Inflammation in our bodies comes in all forms. In order to understand the severity of inflammation, we need to understand the definition, the cause and treatment. According to Webster dictionary inflammation is “a local response to cellular injury that is marked by capillary dilatation, leukocytic infiltration, redness, heat, pain, swelling, and often loss of function and that serves as a mechanism initiating the elimination of noxious agents and of damaged tissue.”
What is inflammation?
Inflammation is your body’s immune response. Inflammation is the body’s natural defense against any damaged cells, viruses, bacteria or harmful agents in the body. The purpose of inflammation is to remove this damage and heal from the inside out. So far, it doesn’t sound so bad, right?. But, diving in a bit deeper, if we consider that certain food cause these same reactions to out gut health, eating foods that cause constant inflammation hinder our body’s ability to heal. Therefore, if we have any pre-existing injuries our body will struggle to heal due to the inability to fight the inflammation in our gut.
According to Harvard Health, there are two types of inflammation: acute and chronic.
- Acute inflammationcomes on rapidly, usually within minutes, but is generally short-lived. Many of the mechanisms that spring into action to destroy invading microbes switch gears to cart away dead cells and repair damaged ones. This cycle returns the affected area to a state of balance, and inflammation dissipates within a few hours or days.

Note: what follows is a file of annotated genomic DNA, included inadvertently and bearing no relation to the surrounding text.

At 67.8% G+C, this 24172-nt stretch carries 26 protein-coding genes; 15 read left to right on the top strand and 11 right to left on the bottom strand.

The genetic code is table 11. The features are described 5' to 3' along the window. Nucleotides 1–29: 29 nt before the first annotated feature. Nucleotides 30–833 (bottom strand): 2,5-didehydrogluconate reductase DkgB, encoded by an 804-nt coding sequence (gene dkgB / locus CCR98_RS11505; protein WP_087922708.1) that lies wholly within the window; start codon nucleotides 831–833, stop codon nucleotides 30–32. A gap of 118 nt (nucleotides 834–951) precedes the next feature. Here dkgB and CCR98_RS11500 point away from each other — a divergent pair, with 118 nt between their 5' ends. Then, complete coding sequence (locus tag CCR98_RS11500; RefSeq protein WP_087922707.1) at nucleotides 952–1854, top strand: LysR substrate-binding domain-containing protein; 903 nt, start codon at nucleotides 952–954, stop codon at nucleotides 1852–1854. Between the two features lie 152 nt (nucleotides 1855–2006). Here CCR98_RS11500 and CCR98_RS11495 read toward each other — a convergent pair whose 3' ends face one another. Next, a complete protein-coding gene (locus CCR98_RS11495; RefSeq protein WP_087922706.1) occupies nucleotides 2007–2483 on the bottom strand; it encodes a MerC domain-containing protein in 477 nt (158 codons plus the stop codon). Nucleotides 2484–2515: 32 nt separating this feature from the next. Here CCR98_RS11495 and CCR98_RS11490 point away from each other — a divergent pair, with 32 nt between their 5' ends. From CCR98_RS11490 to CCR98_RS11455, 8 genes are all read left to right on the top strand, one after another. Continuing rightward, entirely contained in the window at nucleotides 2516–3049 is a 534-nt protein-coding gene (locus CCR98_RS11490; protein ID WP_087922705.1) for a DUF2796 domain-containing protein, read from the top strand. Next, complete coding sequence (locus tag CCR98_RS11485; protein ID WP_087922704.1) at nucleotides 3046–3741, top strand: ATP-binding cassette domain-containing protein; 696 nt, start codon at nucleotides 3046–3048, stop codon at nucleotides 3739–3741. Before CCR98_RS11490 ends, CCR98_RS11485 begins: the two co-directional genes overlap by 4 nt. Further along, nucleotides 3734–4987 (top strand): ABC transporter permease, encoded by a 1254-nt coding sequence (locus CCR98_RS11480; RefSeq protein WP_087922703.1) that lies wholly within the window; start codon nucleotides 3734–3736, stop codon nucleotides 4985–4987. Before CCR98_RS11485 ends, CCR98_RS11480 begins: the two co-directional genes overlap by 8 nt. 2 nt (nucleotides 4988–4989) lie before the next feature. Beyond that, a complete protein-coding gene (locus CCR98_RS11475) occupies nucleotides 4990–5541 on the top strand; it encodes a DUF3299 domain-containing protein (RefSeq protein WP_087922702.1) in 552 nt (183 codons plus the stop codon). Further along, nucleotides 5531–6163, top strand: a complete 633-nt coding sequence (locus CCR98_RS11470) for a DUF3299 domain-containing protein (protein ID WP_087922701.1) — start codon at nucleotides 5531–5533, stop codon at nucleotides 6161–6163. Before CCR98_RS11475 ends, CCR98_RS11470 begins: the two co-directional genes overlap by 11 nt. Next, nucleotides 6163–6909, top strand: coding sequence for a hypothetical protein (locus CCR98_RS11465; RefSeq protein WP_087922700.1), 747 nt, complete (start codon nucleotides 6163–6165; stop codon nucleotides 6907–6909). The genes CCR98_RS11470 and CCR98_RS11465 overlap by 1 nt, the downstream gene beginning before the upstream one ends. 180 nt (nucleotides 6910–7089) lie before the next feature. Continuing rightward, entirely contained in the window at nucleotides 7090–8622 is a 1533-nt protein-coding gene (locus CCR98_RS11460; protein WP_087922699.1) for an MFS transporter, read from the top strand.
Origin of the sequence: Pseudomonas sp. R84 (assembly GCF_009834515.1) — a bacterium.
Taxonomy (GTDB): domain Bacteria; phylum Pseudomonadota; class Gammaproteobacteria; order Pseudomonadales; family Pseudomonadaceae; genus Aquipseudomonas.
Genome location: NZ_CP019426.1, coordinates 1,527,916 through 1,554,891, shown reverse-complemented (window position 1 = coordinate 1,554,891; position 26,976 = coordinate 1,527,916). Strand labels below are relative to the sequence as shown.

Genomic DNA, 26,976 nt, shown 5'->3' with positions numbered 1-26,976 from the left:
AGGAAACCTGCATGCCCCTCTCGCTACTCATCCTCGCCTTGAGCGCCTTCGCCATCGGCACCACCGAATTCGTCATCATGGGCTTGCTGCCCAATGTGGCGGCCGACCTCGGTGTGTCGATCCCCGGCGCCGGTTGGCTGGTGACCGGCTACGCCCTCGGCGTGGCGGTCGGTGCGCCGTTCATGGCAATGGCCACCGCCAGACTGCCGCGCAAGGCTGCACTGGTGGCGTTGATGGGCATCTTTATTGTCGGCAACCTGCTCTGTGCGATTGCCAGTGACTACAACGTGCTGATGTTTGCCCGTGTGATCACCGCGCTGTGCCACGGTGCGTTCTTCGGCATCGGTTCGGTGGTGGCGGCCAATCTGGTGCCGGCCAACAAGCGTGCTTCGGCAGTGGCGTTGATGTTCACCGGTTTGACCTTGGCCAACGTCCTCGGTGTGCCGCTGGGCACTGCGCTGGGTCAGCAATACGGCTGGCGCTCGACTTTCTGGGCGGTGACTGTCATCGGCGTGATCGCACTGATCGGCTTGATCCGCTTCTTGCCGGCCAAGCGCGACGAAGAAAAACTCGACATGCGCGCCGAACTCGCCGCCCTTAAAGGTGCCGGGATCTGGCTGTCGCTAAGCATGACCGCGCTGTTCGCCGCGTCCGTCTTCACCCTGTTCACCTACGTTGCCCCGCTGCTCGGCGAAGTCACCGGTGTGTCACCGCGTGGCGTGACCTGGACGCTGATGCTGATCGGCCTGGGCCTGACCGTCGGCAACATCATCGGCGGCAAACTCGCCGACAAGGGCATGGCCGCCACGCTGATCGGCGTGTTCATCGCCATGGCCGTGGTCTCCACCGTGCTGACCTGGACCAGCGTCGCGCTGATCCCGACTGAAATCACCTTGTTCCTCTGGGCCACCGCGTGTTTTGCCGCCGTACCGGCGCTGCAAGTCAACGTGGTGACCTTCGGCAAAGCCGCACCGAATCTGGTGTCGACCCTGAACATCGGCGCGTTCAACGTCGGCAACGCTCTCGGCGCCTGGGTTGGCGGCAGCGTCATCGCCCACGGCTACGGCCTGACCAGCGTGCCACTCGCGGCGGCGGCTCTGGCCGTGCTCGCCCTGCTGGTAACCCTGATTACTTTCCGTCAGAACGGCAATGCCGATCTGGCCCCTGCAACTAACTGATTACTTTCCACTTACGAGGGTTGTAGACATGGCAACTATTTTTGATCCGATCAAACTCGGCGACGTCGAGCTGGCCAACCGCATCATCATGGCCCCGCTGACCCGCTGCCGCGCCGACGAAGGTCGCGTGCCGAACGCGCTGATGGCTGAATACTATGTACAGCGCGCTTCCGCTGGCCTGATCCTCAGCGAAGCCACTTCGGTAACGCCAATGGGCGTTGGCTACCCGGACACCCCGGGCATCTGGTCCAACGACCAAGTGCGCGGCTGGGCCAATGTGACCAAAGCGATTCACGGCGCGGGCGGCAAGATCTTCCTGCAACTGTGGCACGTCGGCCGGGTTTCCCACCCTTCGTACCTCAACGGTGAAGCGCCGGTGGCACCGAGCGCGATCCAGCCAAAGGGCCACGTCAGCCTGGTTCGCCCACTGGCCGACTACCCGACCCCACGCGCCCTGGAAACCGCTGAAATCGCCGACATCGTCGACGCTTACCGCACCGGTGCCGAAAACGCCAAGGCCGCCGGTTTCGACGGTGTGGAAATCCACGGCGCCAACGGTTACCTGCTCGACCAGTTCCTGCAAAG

- Chronic inflammationoften begins with the same cellular response, but morphs into a lingering state that persists for months or years when the immune system response fails to eliminate the problem. Alternatively, the inflammation may stay active even after the initial threat has been eliminated. In other cases, low-level inflammation becomes activated even when there is no apparent injury or disease. Unchecked, the immune system prompts white blood cells to attack nearby healthy tissues and organs, setting up a chronic inflammatory process that plays a central role in some of the most challenging diseases of our time, including rheumatoid arthritis, cancer, heart disease, diabetes, asthma, and even Alzheimer’s a central role in some of the most challenging diseases of our time, including rheumatoid arthritis, cancer, heart disease, diabetes, asthma, and even Alzheimer’s.
As these definitions explain, can impact any organ.
What foods cause inflammation?
- Refined Carbohydrates
What foods should we eat to reduce inflammation and/or prevent inflammation?
- Cruciferous Vegetables: Broccoli, Kale, Cauliflower. These vegetables are filled with antioxidants. Antioxidants fight inflammation.
- Dark Leafy Greens: Spinach, Kale, Swiss Chard, Beet Greens
- Berries: Strawberries, Wild Blueberries, Raspberries. contain antioxidants called anthocyanins. These compounds have anti-inflammatory effects that may reduce your risk of further health concerns.
- A diallyl disulfide, an anti-inflammatory compound that limits the effects of pro-inflammatory cytokines. Therefore, garlic can help fight inflammation and may even help prevent cartilage damage from arthritis.
- Omega 3 Fatty Acids: Salmon, Trout, Sardines, Mackerel. Fatty acids may be attributed to a number of distinct biological effects on lipid and lipoprotein metabolism, blood pressure, platelet function, arterial cholesterol delivery, vascular function, and inflammatory responses.
- Avocados offer various beneficial compounds that protect against inflammation and may reduce your cancer risk.
What else can we do to reduce inflammation?
- Drink Water. Water helps circulate toxins through the body and
- Frankincense Oil
- Stay active by walking and stretching